My route starts in Highland Park. My street is not very good for people because it’s also an on-ramp to the 110 Freeway. Since living at my place I’ve seen a cat, many cars, and even a person hit by drivers because it segues into the freeway on-ramp. Needless to say, the active transportation challenge starts with leaving my front door.
I have biked by myself to work but I prefer to bike with a friend because it feels safer. Normally I meet up with my friend Jamie and we bike-pool! Jaime and I went to grad school together for Urban Planning and she lives(ed) up the hill from me. We both work Downtown- Jaime works in Chinatown, which is on the way to my job. We’ve been biking to work together since 2013 which has been a great way to stay in touch after graduation. Jaime just moved further north and east, but we still plan on biking together, since she can multi-mode it on the Gold Line to Highland Park.
Jamie and I meet at the intersection of Avenue 57 and Via Marisol where we then take back roads through Highland Park to get to Avenue 52 (which turns into Griffin, which is eventually a buffered bike lane). There’s no direct route other than the freeway, so we do this weird little jog through the neighborhood. This part of the ride is like the video game Paperboy: there’s a lot of stuff going on; a lot of people pulling in and out of driveways, debris, bad pavement, dogs chasing you, cats, trash bins… very scenic!
Then we get to the sweet, long stretch which is why we take this route. Griffin is a neighborhood street which is sharrowed, then becomes a bike lane, and then turns into a buffered bike lane, which is basically the Cadillac of bicycle facilities on the Eastside. This whole stretch on Griffin is very comfortable and pleasant. If the whole city had this kind of infrastructure and connectivity, I would bike everywhere.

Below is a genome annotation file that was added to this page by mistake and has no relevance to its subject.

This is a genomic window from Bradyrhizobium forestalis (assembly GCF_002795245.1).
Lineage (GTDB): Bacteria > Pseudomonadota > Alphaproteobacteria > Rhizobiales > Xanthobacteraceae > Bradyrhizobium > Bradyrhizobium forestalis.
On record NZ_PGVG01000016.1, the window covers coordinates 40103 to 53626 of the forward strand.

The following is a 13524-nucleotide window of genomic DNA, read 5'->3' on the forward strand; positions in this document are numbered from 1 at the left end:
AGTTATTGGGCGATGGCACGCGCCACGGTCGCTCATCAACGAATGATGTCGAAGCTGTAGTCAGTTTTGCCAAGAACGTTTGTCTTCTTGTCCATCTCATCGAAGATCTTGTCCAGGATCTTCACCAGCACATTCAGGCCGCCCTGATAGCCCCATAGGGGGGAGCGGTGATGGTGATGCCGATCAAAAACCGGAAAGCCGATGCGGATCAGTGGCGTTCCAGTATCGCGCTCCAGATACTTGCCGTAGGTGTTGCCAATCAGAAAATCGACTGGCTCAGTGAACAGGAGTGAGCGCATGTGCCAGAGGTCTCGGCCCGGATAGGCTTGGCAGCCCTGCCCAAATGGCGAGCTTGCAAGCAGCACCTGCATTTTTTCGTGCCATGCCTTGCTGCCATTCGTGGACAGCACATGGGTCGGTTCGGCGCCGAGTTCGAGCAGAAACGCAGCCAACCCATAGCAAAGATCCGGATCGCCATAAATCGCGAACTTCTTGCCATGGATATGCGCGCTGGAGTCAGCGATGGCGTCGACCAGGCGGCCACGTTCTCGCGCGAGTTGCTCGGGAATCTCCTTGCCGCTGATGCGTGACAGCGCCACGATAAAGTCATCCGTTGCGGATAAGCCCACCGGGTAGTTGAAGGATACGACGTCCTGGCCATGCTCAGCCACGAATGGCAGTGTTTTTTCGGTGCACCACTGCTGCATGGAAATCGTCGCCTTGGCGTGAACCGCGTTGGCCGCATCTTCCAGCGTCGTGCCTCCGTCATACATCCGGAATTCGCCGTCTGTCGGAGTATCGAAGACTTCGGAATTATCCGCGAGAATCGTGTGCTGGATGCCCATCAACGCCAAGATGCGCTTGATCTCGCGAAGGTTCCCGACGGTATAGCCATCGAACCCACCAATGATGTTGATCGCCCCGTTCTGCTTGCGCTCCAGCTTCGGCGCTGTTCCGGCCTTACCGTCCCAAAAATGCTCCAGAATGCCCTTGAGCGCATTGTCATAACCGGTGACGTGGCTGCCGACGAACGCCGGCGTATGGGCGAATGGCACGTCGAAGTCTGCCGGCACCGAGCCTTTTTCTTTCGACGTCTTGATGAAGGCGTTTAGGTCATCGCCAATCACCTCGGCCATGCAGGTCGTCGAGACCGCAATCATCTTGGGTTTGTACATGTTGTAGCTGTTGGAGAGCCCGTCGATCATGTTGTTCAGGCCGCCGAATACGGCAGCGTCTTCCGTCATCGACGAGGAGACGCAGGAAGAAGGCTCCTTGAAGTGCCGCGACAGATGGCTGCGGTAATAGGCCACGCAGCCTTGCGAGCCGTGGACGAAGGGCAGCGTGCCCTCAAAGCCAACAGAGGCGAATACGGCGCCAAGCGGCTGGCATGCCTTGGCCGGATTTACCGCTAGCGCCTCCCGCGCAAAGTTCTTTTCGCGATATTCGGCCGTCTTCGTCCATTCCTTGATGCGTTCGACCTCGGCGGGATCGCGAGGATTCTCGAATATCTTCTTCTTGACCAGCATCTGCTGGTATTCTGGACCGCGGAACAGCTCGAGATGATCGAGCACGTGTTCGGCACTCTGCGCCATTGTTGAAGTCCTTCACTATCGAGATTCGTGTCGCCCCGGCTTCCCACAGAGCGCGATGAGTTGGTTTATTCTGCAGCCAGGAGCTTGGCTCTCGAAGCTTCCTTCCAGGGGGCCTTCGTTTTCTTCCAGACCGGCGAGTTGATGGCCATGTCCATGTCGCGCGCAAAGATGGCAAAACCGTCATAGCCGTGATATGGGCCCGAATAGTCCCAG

But alas. Then comes the cold hard reality of Main Street. Oh Main Street… Main Street is in my opinion the best way to go because it doesn’t have as many cars (people commuting in the morning and the evening can get pretty agro, I like to stay away from them!) and the road is relatively well paved, unlike some of its parallels. The unfortunate piece is that cars that drive on Main St. drive very fast, which is scary for me… Taking the lane is pretty doable here and I definitely do this when I ride because the lane widens and narrows throughout and if you’re not taking the lane, it is possible that you might have a speed and space conflict with cars that would be driving between 35 to 50 miles per hour. I don’t take that risk of fighting over space on the road, I just take it. These fast cars are another reason I primarily only feel comfortable biking with a friend; together we’re more visible as well as more justified to take the lane.